British Foreign Secretary Boris Johnson told reporters on Thursday that Islamic State “Caliph” Abu Bakr al-Baghdadi had fled Mosul shortly following the release of an audio message in which al-Baghdadi demanded his jihadi fighters not flee their largest stronghold in Iraq.
The Guardian reports that Johnson described al-Baghdadi’s message as “cruelly ironic” since intelligence appeared to indicate that the terror chief had fled the city. “Some of the intelligence we have suggests he had vacated the scene himself and is yet using Internet media to encourage others to take part in violence,” Johnson noted.
This is the first such report to surface, as Kurdish sources near Mosul told reporters that al-Baghdadi was, indeed, hiding out in Mosul. “Baghdadi is there (Mosul) and, if he is killed, it will mean the collapse of the whole (ISIS) system,” Kurdistan Regional Government (KRG) President Massoud Barzani’s chief of staff Fuad Hussein was quoted as saying this week.
Al-Baghdadi’s message encouraged Islamic State jihadists to die for him and their cause. “Holding your ground in honor is a thousand times better than retreating in disgrace,” he argues. “This total war and the great jihad only increased our firm belief, God willing, and our conviction that this is all a prelude to victory.” He also specifically encourages listeners to conduct attacks against Turkey, a nation Islamic State jihadis had previously claimed as an ally. Turkey is now actively calling for Iraq to give it a role in the liberation of Mosul and has moved troops into both Iraq and Syria.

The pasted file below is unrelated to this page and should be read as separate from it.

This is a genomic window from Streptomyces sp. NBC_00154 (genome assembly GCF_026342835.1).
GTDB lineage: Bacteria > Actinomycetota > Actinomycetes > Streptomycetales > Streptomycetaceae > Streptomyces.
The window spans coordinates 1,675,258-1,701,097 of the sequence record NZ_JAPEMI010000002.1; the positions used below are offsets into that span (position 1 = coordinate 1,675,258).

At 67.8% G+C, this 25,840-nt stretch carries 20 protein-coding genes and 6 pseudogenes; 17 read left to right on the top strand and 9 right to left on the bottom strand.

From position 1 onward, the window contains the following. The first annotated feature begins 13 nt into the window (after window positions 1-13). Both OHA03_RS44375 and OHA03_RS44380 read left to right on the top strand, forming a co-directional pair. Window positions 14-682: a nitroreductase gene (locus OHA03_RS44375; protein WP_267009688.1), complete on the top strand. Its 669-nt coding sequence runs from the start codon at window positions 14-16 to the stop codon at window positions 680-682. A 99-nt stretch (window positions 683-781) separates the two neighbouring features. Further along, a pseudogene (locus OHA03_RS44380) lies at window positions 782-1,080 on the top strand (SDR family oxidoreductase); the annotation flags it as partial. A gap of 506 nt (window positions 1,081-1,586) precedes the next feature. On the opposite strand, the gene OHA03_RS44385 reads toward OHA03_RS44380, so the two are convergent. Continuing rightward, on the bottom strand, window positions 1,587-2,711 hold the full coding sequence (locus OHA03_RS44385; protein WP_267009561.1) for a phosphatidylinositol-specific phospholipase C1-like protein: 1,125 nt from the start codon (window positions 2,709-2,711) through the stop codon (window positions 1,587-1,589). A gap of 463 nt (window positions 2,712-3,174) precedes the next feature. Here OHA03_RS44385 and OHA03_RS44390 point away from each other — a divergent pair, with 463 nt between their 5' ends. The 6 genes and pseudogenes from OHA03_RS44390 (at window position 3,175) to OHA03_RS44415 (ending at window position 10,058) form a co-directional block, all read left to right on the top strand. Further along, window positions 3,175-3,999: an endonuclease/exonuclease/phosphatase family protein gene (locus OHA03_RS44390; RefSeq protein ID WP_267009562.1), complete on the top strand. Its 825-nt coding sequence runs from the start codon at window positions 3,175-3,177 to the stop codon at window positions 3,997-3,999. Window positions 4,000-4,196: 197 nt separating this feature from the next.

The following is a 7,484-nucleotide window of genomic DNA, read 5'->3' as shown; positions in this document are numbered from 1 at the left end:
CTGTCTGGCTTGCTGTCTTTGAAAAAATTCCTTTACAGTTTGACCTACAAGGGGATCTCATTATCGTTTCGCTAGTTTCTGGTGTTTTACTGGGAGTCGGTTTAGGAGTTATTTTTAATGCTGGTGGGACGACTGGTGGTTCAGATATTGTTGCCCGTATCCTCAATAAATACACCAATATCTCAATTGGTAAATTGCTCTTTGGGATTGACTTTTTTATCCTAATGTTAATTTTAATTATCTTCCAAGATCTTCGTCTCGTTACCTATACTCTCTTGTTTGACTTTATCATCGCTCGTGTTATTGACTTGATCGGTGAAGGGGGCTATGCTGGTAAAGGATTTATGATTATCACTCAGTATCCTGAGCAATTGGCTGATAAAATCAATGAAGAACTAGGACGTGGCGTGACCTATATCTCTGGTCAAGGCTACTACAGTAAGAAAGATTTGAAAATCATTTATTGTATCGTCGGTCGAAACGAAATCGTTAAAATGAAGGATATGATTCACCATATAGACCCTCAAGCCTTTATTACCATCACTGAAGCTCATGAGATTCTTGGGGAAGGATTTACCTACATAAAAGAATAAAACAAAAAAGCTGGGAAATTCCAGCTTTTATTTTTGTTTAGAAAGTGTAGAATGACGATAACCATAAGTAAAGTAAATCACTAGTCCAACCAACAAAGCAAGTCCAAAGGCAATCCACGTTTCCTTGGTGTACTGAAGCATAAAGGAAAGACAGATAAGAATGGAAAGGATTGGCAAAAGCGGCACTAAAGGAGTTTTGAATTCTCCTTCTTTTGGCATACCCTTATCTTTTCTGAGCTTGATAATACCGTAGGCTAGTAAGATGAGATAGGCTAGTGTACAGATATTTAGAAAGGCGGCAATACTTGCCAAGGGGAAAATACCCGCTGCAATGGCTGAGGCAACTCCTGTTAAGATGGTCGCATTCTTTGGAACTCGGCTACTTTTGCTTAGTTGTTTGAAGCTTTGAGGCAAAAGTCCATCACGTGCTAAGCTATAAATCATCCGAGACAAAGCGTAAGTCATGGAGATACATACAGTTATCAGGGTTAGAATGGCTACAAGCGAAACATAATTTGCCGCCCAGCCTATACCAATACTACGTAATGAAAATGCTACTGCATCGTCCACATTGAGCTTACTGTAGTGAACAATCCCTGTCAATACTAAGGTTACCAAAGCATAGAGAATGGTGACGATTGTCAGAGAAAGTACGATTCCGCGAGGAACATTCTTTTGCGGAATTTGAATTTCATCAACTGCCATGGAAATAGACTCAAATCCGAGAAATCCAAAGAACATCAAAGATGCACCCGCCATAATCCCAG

The Pentagon appears to be treating the al-Baghdadi message, the first of its kind in 2016, as a sign of desperation. “Baghdadi is saying, ‘Don’t fight amongst yourselves.’ This is the type of thing that a leader who is losing command and control and ability to keep everybody on the same page says,” Pentagon spokesman Colonel John Dorrian said on Thursday. “We don’t believe it is going to work.”
As of press time Friday, the Iraqi operation in Mosul appeared to be succeeding, with Baghdad proclaiming its soldiers had secured the eastern neighborhood of Gogjali and moved west deeper into the city. The Kurdish outlet Rudaw cited official Iraqi government reports as placing their troops in the neighborhood of Samaha. “Military commanders told Rudaw the house to house search will continue in both Gogjali and Samaha districts for remaining militants in the area, asking residents to stay indoors,” the outlet reports.
Officials estimate that 6,000 Islamic State terrorists remain in Mosul; all expect the terrorist group to have laid an array of land mines and other traps for the liberating armies, as has occurred in Sinjar, Ramadi, and other regions where the Islamic State has previously met with defeat. The Iraqi army is the only armed group allowed into the city limits, with Kurdish Peshmerga forces securing the suburbs east and north of the city and the Popular Mobilization Forces (PMF), a mostly-Shiite militia, taking the west and south.
Mosul is the Islamic State’s last remaining stronghold in Iraq.